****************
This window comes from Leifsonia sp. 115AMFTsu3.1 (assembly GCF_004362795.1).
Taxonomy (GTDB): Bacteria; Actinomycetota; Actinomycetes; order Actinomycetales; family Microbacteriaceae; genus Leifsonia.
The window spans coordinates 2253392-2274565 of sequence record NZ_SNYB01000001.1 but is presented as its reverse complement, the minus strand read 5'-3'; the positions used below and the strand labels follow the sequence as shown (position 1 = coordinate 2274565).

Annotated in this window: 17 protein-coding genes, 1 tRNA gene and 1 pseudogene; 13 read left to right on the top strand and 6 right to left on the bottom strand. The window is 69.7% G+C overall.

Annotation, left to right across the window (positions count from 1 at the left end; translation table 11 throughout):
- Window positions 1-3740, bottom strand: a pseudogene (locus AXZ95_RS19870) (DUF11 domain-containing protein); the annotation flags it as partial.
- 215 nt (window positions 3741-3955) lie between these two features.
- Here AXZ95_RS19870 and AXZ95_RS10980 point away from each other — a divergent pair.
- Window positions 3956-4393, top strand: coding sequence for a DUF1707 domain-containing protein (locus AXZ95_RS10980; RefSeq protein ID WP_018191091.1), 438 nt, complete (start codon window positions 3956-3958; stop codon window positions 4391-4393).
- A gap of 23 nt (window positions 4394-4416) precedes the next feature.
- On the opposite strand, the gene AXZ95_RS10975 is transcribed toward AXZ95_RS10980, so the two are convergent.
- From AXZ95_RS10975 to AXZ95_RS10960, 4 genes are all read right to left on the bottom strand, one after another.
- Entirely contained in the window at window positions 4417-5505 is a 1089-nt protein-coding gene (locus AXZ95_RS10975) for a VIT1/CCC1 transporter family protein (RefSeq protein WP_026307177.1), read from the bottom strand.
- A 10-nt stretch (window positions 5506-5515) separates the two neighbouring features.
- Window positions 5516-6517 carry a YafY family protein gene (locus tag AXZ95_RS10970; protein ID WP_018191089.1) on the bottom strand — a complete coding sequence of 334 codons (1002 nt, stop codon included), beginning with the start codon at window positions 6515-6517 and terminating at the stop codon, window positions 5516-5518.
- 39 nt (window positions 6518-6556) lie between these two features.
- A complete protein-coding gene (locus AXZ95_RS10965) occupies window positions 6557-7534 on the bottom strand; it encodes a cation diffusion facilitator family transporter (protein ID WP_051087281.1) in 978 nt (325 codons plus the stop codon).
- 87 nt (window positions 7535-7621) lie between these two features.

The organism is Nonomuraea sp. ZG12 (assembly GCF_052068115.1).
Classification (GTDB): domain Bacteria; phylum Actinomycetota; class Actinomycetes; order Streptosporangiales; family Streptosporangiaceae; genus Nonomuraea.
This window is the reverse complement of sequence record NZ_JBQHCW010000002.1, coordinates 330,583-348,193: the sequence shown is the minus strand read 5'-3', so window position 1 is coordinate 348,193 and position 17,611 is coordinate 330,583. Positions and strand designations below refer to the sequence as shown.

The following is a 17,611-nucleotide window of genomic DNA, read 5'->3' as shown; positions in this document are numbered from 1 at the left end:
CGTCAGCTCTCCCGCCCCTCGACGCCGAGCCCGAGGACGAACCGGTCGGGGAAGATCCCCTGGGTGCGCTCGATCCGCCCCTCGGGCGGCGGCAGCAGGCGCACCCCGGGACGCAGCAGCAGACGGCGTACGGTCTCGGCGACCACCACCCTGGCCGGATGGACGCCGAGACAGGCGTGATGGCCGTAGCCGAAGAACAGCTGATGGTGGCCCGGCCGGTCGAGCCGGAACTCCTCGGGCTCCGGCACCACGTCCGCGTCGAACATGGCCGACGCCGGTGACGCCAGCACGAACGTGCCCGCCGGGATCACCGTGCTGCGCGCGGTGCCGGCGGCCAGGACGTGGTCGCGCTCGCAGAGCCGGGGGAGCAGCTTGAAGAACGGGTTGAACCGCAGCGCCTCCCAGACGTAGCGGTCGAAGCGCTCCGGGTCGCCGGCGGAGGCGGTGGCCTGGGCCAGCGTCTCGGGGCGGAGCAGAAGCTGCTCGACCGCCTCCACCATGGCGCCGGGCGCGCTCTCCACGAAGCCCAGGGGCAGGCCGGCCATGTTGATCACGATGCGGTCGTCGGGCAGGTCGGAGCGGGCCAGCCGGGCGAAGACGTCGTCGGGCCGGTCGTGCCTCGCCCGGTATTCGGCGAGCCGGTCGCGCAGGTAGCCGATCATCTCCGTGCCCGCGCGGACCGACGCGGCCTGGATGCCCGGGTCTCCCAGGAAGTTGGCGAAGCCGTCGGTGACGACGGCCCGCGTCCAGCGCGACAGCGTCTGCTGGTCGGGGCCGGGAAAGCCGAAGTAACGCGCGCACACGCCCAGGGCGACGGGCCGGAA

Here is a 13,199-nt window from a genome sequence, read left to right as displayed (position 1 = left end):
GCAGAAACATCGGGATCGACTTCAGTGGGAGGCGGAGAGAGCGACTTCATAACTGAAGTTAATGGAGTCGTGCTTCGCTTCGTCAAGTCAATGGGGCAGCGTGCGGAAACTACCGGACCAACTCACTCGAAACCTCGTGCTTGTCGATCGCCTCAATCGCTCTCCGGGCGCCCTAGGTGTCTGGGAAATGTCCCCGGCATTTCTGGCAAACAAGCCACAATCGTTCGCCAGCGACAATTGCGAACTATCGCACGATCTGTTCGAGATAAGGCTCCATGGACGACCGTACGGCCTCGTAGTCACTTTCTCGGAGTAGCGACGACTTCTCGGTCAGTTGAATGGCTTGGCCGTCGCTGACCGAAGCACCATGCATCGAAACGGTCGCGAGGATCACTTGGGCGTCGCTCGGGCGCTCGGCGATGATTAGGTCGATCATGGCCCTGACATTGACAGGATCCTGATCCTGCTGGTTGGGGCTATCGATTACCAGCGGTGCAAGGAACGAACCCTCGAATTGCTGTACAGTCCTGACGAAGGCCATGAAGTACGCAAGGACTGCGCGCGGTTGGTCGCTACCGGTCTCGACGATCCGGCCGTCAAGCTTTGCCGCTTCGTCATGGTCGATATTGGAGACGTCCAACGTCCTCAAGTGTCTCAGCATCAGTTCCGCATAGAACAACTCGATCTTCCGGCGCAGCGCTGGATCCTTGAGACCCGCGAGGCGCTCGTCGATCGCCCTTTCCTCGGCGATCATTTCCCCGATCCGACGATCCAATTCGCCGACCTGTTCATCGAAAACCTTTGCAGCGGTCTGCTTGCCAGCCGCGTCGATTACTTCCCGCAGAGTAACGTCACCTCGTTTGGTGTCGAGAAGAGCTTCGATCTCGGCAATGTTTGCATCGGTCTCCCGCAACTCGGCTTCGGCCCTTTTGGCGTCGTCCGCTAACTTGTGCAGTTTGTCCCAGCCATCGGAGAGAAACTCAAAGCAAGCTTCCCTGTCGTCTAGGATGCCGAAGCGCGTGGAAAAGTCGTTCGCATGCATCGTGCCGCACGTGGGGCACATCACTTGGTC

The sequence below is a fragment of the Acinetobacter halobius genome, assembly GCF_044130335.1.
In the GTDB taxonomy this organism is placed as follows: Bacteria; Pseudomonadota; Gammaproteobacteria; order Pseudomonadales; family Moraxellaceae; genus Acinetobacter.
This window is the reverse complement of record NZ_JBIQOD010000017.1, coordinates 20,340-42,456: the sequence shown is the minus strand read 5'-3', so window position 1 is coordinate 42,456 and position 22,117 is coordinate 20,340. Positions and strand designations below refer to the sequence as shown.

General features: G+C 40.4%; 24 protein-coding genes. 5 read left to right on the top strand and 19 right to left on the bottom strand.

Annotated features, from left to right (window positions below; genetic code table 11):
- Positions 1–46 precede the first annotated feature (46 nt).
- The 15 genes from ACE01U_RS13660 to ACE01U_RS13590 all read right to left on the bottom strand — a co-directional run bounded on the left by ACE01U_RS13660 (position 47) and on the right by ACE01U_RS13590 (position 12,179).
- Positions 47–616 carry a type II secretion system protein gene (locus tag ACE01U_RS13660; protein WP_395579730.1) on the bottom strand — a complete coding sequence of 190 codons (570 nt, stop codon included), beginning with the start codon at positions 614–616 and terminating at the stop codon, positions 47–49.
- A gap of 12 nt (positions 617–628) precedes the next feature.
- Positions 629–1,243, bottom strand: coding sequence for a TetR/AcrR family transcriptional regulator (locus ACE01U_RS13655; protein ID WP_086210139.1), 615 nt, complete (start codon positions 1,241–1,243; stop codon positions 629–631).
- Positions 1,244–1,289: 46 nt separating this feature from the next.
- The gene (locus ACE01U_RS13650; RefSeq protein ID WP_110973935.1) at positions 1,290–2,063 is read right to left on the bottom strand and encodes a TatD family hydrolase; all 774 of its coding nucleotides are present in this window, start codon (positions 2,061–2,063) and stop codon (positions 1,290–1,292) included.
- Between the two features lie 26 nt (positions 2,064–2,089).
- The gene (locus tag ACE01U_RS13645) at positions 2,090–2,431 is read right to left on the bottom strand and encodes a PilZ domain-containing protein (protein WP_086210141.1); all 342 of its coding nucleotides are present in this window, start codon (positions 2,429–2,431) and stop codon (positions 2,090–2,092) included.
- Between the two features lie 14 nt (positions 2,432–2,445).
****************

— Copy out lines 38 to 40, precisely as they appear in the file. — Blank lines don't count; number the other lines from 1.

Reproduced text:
- Between the two features lie 26 nt (positions 2,064–2,089).
- The gene (locus tag ACE01U_RS13645) at positions 2,090–2,431 is read right to left on the bottom strand and encodes a PilZ domain-containing protein (protein WP_086210141.1); all 342 of its coding nucleotides are present in this window, start codon (positions 2,429–2,431) and stop codon (positions 2,090–2,092) included.
- Between the two features lie 14 nt (positions 2,432–2,445).